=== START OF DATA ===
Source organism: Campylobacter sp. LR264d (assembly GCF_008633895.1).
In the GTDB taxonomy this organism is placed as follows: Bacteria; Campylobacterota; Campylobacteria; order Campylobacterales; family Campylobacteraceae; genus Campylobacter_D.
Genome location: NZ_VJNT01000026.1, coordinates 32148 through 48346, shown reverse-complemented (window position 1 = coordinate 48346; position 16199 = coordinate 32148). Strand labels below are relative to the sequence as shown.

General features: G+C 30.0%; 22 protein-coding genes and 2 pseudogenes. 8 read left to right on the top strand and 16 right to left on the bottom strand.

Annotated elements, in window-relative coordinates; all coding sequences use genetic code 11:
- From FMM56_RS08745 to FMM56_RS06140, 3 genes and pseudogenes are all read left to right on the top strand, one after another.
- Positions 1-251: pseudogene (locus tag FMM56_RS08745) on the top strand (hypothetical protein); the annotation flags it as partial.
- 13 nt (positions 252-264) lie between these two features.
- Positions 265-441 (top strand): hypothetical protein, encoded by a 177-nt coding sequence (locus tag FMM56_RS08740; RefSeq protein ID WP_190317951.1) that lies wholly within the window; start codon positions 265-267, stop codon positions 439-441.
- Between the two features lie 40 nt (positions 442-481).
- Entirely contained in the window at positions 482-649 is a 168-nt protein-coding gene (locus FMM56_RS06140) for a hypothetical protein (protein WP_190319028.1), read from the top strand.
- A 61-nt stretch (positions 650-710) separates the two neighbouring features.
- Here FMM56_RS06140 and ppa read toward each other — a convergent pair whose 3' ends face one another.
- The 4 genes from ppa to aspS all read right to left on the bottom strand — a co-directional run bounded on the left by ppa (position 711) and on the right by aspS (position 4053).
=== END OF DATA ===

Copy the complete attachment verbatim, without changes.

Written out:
Source organism: Campylobacter sp. LR264d (assembly GCF_008633895.1).
In the GTDB taxonomy this organism is placed as follows: Bacteria; Campylobacterota; Campylobacteria; order Campylobacterales; family Campylobacteraceae; genus Campylobacter_D.
Genome location: NZ_VJNT01000026.1, coordinates 32148 through 48346, shown reverse-complemented (window position 1 = coordinate 48346; position 16199 = coordinate 32148). Strand labels below are relative to the sequence as shown.

General features: G+C 30.0%; 22 protein-coding genes and 2 pseudogenes. 8 read left to right on the top strand and 16 right to left on the bottom strand.

Annotated elements, in window-relative coordinates; all coding sequences use genetic code 11:
- From FMM56_RS08745 to FMM56_RS06140, 3 genes and pseudogenes are all read left to right on the top strand, one after another.
- Positions 1-251: pseudogene (locus tag FMM56_RS08745) on the top strand (hypothetical protein); the annotation flags it as partial.
- 13 nt (positions 252-264) lie between these two features.
- Positions 265-441 (top strand): hypothetical protein, encoded by a 177-nt coding sequence (locus tag FMM56_RS08740; RefSeq protein ID WP_190317951.1) that lies wholly within the window; start codon positions 265-267, stop codon positions 439-441.
- Between the two features lie 40 nt (positions 442-481).
- Entirely contained in the window at positions 482-649 is a 168-nt protein-coding gene (locus FMM56_RS06140) for a hypothetical protein (protein WP_190319028.1), read from the top strand.
- A 61-nt stretch (positions 650-710) separates the two neighbouring features.
- Here FMM56_RS06140 and ppa read toward each other — a convergent pair whose 3' ends face one another.
- The 4 genes from ppa to aspS all read right to left on the bottom strand — a co-directional run bounded on the left by ppa (position 711) and on the right by aspS (position 4053).